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New tech improves efficacy of cancer medication

Published : 01 Sep 2019, 23:35

  By Tan Jingjing, Xinhua

Press release Photo by University of Helsinki.

Researchers at the Massachusetts Institute of Technology (MIT) have developed a fast-acting skin patch that could deliver medications to fight cancer, and further improve their efficacy.

   The new skin patch could efficiently deliver medication in one minute to attack cells of melanoma, a deadly form of skin cancer, said Yanpu He, a Chinese PhD at MIT, in an interview with Xinhua on Sunday.

   He is first author of the research paper published in ACS Nano, a scientific journal of the American Chemical Society.

   Microneedle patches, prepared with a layer-by-layer (LbL) coating method, are an easy, pain-free way to administer treatment, He said.

   "Our patch has a unique chemical coating and mode of action that allows it to be applied and removed from the skin in just a minute while still delivering a therapeutic dose of drugs," He told Xinhua.

   The patch elicits a robust antibody response in living mice and shows promise in eliciting a strong immune response in human skin, he said.

   He worked with Paula Hammond, head of MIT's Department of Chemical Engineering and leader of the research team, to design a new pH-responsive polymer with two parts.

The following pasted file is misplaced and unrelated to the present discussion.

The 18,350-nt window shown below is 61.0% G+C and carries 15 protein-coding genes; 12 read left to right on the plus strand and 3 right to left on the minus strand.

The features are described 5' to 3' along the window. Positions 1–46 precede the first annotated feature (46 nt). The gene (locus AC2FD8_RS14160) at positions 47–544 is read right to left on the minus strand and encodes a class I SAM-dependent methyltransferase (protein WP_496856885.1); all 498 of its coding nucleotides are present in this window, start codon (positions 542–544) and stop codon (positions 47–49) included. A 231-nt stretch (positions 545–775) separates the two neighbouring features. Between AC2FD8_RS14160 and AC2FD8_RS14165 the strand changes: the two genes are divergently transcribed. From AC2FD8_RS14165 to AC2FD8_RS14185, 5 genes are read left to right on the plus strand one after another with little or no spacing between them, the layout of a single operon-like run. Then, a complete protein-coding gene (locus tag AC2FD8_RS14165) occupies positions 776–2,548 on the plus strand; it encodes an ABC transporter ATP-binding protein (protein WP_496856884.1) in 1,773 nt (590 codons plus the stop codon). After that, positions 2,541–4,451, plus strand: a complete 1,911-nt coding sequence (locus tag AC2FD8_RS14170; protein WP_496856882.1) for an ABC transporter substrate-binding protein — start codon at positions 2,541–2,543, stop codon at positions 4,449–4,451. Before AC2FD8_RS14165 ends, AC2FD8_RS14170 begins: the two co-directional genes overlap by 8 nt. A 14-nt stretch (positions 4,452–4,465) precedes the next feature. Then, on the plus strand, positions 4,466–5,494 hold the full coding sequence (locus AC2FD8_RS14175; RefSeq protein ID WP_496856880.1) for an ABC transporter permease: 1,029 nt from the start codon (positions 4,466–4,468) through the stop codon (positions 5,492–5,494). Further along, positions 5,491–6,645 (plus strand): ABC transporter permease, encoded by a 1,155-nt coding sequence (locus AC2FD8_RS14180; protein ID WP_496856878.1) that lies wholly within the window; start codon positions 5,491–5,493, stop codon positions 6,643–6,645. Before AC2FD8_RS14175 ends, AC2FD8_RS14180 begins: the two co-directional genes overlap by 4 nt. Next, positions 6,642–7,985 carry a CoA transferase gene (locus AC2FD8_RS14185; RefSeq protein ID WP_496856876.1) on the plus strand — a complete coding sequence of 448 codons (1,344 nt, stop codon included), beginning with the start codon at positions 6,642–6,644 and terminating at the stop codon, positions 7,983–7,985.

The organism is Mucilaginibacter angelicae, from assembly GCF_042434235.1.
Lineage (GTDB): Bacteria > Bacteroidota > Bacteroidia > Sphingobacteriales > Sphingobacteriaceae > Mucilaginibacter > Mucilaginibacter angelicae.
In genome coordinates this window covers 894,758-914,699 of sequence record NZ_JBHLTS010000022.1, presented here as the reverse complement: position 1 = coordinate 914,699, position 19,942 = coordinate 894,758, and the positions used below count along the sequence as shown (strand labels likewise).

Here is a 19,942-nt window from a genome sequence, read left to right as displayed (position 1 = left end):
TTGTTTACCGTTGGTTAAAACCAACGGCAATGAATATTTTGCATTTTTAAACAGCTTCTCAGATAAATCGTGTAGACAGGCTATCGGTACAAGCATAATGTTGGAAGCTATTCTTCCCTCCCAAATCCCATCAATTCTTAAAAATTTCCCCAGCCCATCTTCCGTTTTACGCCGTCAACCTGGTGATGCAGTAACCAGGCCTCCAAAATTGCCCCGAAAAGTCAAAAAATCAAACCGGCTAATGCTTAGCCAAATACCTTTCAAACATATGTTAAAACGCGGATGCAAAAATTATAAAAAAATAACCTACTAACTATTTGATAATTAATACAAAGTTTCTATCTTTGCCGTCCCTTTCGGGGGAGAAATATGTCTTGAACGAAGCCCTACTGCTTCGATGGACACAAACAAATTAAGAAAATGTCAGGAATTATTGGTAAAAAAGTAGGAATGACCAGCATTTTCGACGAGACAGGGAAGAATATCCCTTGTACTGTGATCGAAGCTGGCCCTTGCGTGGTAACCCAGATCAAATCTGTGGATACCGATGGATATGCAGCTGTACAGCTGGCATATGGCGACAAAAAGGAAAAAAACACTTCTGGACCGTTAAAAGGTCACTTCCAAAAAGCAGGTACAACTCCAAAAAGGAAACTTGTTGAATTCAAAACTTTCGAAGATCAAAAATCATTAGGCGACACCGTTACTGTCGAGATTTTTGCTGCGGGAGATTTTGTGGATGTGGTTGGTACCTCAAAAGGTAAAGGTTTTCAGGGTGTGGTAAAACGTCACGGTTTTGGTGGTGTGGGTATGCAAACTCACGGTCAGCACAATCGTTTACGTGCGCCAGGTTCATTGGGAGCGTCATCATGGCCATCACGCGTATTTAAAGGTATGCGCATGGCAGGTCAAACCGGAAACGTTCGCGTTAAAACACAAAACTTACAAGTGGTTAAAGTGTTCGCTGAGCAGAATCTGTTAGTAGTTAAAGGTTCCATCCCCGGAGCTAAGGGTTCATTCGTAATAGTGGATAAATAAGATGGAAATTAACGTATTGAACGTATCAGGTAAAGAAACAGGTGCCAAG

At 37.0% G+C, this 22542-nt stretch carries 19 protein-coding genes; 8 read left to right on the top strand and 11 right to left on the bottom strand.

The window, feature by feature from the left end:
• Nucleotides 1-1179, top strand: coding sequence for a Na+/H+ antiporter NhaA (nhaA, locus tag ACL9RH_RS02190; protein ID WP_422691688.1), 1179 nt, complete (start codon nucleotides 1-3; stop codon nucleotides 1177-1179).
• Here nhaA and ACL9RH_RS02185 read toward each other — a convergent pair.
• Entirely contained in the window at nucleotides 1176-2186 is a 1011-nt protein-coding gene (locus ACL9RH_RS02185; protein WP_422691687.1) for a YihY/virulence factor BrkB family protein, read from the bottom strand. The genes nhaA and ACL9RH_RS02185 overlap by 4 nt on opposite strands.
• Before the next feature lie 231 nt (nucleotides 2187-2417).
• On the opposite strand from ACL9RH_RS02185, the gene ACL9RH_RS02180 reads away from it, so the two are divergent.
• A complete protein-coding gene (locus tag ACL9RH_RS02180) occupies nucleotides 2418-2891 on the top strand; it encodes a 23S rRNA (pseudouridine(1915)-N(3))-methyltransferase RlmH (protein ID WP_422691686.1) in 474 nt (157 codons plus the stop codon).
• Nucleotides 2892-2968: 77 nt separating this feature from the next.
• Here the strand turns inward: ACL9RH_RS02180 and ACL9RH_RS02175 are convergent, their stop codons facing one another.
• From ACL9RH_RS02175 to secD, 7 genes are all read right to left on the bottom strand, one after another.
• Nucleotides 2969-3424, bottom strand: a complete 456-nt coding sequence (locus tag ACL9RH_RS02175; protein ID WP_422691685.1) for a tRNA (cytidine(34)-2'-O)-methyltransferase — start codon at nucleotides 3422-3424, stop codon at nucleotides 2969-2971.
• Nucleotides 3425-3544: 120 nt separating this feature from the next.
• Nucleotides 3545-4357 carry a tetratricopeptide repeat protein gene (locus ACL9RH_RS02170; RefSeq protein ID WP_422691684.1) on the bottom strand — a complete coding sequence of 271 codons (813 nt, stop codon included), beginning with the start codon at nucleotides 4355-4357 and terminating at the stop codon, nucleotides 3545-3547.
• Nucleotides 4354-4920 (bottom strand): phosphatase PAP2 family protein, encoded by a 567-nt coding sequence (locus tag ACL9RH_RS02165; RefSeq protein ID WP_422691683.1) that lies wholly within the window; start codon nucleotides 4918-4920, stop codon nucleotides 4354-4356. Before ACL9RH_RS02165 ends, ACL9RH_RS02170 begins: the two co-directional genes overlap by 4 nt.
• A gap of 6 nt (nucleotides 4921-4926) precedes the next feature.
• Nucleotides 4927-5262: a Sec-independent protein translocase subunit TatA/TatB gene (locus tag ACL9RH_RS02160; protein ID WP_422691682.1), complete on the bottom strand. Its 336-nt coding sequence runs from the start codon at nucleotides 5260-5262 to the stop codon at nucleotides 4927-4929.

"The first part contains amine groups that are positively charged at the pH at which we make the microneedles, but that become neutral at the pH of skin," He said.

   "The second part contains carboxylic acid groups with no charge when the microneedles are made, but which become negatively charged when the patch is applied to the skin, so there is an overall change in charge from positive to negative," he said.

   While sticky negative-positive-negative layers are still required for LbL film construction, the patch quickly switches to repelling negative-negative-negative layers when placed on skin. After the microneedles pierce the skin and implant the LbL drug film beneath the skin, the drug leaves the patch quickly, according to He.

   Using chicken ovalbumin as a model antigen, He and his colleagues vaccinated mice with their pain-free microneedle patches, and compared the results with intramuscular and subcutaneous injections.

   "The microneedle treatment produced nine times the antibody level compared to intramuscular injections and 160 times the antibody level compared to subcutaneous injections," He said.

   This new technology not only has the advantages of painless, safe, and rapid self-drug delivery, but also can significantly improve the efficacy of the drug, he said.

   According to He, the technology will be tested on mice and primates before going to clinic trails. The device is expected to be approved and get on the market in three to five years.